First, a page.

Saturday, June 01, 2002

MORE ON MCCLELLAN V. GRANT: Tony Woodlief quibbles that my post should have pitted McClellan versus Sherman":
You are right that Grant was willing to engage the enemy, which is why he rose through the ranks of politicians who infested the Army of the Republic. I don't think there is great evidence that he was an especially skilled general, however; he ultimately required massive numerical superiority to finish off Lee's army. It seems that all of his great victories as a commanding general, in fact, required a combination of overwhelming firepower, a willingness to trade 2 of his own for every enemy's life, and the patience to sit out a siege. A better example, if you must stick with the Yankees, might be Sherman (don't tell my Southern friends I said so), who had all the qualities you mention of Grant, but who also evidenced, to this untrained historical observer, at least, a cunning and daring that Grant lacked.
I can't really disagree: as a strategist and tactician, Sherman beats Grant any day, just as Patton beats Marshall any day, too. (See Victor Hanson's The Soul of Battle, which argues that the Boetian general Epaminondus -- who humiliated Sparta -- Sherman, and Patton epitomize how generals of great democratic armies should fight, namely by driving massive armies deep into the enemy's territory, using constant, rapid movement to outflank his forces, and by freely romping in his heartland, humiliating his military and demoralizing his civilian population.) But I contrasted McClellan with Grant because they held analogous positions of authority -- both were generals in chief -- and were such polar opposites in temperment. McClellan wouldn't fight, because he was afraid to risk damage to his army; Grant would, even at a horrendous cost in lives. Grant shouldn't be celebrated for needlessly getting thousands of Union soldiers killed. Sherman's rapid movement and flanking maneuvers, which won battles at a much lower cost in lives than Grant's meat-grinder, victory-by-attrition approach, was much more humane and consistent with the value a democractic society places on individual lives. But Grant gets credit for putting the Union armies on the offensive, for giving generals like Sherman free rein, and for using his armies as weapons, not shields. (Would it be accurate to say, using modern terminology, that Grant was a good theater commander?) But it's too bad Grant didn't turn over the Virginia campaign to someone like Sherman. Another reader argues that the armies on both sides of World War I had McClellans too:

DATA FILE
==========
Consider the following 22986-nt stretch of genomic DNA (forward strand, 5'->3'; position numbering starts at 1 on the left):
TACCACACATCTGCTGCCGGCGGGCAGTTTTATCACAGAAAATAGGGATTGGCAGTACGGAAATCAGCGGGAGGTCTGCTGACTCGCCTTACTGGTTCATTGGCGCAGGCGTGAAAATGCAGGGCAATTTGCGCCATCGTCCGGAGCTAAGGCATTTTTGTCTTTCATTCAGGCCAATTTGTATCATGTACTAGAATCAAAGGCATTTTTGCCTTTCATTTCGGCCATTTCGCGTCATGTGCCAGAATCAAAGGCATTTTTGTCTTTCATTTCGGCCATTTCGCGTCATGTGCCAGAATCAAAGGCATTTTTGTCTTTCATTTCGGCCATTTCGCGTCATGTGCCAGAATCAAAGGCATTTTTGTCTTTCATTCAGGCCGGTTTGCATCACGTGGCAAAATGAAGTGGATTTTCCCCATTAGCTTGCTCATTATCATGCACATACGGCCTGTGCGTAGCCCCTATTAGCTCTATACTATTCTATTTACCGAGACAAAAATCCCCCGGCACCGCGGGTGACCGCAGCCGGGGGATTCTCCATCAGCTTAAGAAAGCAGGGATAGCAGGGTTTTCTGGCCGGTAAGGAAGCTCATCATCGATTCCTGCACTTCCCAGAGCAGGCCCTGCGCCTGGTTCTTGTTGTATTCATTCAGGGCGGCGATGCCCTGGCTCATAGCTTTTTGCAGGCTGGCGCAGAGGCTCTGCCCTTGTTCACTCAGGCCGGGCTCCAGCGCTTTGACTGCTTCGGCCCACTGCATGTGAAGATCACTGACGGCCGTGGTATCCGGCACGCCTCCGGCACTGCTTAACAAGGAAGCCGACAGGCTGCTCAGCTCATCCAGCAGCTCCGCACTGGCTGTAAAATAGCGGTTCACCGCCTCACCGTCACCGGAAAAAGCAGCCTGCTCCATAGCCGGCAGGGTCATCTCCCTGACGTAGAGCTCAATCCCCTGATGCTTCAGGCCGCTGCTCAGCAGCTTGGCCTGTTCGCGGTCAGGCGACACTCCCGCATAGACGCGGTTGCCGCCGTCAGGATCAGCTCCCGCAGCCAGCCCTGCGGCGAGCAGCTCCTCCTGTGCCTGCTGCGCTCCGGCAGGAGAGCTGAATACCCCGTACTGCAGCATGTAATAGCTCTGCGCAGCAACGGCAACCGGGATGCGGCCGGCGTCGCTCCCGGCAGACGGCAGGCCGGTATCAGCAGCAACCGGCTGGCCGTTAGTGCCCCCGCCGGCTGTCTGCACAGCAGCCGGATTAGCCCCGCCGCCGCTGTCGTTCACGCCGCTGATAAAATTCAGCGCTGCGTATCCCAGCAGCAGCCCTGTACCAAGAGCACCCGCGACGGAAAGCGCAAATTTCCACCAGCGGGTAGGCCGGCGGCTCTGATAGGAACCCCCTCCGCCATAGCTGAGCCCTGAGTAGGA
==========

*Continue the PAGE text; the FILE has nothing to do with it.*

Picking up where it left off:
A recent book about World War I (The Myth of the Great War, by John Mosier) makes the same point. France and Britain were losing to Germany in 1917, which is why America decided it had to enter the war. Why were they losing? Both sides began the war with a load of McClellans, good desk generals who turned out to be totally unfit for wartime duty. But Britain and France couldn't find the will to replace these old boys, because they were politically well connected. Germany acted quickly to retire (or at least re-desk) any officers who couldn't handle the reality of war, and then moved younger leaders out into the field. The result was that Germany was well on the way to winning despite numerical disadvantages.
It figures that McClellan and Grant are characters that show up in every army. What's unnerving is that success depends on (a) someone finding a Grant and (b) putting him in charge. That's not inevitable.

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